Leo Kahn, who built his family's wholesale business into the Purity Supreme grocery chain, then co-founded the Staples office supply company and was a pioneer of selling natural foods in supermarket-sized venues, died Wednesday in the Springhouse care facility in Jamaica Plain of complications from a series of strokes. He was 94 and lived in Newton.
Longevity was as much a hallmark of his entrepreneurial imagination as it was his life. Mr. Kahn was 69 when the first Staples store opened, and in his 70s when he founded the Fresh Fields and Nature's Heartland natural foods chains. He ran his first marathon in his early 60s and was still jogging into his 80s.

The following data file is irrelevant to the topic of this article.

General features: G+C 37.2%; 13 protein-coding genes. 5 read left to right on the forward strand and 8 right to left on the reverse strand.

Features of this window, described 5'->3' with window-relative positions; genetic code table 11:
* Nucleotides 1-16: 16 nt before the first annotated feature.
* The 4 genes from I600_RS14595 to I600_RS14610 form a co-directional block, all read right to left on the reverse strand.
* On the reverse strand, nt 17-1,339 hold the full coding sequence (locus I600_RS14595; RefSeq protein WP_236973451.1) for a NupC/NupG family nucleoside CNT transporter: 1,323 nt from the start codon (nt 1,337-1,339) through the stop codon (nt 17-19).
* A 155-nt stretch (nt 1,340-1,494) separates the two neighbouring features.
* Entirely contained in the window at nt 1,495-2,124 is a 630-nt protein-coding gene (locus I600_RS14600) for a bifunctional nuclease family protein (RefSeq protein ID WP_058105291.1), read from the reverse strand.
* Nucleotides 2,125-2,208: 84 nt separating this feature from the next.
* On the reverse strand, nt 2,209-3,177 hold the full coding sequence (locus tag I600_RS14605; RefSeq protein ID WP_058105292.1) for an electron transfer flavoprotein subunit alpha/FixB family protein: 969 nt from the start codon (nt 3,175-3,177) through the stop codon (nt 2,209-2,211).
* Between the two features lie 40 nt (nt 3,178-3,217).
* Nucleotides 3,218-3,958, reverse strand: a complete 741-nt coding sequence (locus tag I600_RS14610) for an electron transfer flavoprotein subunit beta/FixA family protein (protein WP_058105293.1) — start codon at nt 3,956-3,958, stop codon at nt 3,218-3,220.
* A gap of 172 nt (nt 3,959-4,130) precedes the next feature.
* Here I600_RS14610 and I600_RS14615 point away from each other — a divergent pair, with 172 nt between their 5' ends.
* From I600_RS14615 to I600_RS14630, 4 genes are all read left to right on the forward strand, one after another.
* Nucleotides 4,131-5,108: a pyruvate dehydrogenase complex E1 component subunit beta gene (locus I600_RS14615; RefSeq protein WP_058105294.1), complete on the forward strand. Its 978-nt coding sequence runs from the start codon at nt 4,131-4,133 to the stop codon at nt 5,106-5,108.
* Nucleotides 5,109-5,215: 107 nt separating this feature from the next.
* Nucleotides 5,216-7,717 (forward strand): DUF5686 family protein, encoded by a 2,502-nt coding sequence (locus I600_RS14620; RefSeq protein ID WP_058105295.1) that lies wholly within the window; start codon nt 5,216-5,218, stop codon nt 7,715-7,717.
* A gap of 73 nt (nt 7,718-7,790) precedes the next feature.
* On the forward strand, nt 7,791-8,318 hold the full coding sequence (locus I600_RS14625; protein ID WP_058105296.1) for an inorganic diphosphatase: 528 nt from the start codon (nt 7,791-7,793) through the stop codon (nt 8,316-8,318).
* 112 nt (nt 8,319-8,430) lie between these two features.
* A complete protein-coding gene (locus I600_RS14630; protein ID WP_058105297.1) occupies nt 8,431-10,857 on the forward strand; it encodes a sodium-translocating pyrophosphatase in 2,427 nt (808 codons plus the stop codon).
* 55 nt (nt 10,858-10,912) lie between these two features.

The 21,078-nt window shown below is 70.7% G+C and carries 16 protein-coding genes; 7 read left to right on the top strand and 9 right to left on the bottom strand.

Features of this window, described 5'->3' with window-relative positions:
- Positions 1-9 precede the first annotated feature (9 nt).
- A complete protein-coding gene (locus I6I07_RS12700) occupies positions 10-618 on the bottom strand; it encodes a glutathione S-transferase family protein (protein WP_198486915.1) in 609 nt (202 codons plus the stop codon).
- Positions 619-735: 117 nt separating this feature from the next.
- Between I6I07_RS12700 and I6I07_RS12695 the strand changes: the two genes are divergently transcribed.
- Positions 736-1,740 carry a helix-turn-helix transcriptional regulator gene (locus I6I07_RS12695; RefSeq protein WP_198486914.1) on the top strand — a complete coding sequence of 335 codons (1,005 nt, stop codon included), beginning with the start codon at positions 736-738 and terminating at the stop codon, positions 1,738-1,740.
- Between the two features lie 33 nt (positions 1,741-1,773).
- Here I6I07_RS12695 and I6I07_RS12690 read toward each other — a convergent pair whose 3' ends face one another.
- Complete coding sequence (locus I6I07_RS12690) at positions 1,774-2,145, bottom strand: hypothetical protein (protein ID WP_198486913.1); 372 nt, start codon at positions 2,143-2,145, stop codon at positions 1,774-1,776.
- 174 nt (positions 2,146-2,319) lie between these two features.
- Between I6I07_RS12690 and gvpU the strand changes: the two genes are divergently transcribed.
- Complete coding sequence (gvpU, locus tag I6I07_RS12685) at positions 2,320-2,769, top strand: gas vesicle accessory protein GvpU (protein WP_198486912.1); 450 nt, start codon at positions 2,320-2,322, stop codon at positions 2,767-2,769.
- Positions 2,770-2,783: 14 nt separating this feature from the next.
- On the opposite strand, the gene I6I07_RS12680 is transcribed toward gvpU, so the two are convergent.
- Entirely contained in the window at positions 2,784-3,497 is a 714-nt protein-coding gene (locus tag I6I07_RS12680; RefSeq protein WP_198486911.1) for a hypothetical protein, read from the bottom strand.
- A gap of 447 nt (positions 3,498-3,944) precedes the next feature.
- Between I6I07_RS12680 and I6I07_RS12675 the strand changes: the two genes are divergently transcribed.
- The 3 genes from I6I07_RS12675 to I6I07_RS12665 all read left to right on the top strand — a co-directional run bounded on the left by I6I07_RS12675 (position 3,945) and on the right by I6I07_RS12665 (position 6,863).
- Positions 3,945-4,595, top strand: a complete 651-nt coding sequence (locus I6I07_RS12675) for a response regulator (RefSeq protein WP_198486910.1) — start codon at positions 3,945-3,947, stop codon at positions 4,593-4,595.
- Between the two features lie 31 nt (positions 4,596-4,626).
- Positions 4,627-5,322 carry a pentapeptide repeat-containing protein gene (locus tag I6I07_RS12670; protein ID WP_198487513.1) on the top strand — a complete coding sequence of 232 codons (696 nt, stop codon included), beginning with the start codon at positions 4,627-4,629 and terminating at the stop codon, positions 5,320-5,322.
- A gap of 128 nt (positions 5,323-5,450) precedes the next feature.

Outdistancing the competition in other venues, too, Mr. Kahn launched the Heartland warehouse-style grocery store chain, which in the 1970s was an early experiment in no-frills shopping where low overhead meant shoppers bagged their own purchases and plucked goods from bulk shipping boxes, rather than tidily arranged shelves.
"Leo was an incredibly savvy guy," said Thomas Stemberg, who cofounded Staples with Mr. Kahn in 1986 and now is managing partner of the Highland Consumer Fund at Highland Capital Partners, a venture capital firm in Lexington. "He had a huge brain, but he had an even bigger heart. Leo is one of the kindest individuals one could ever imagine."FULL ENTRY
A federal jury today found a former state correction officer violated a former inmate's civil rights by using his position of power to have sex with the woman while she was incarcerated at the South Middlesex Correctional Center in Framingham.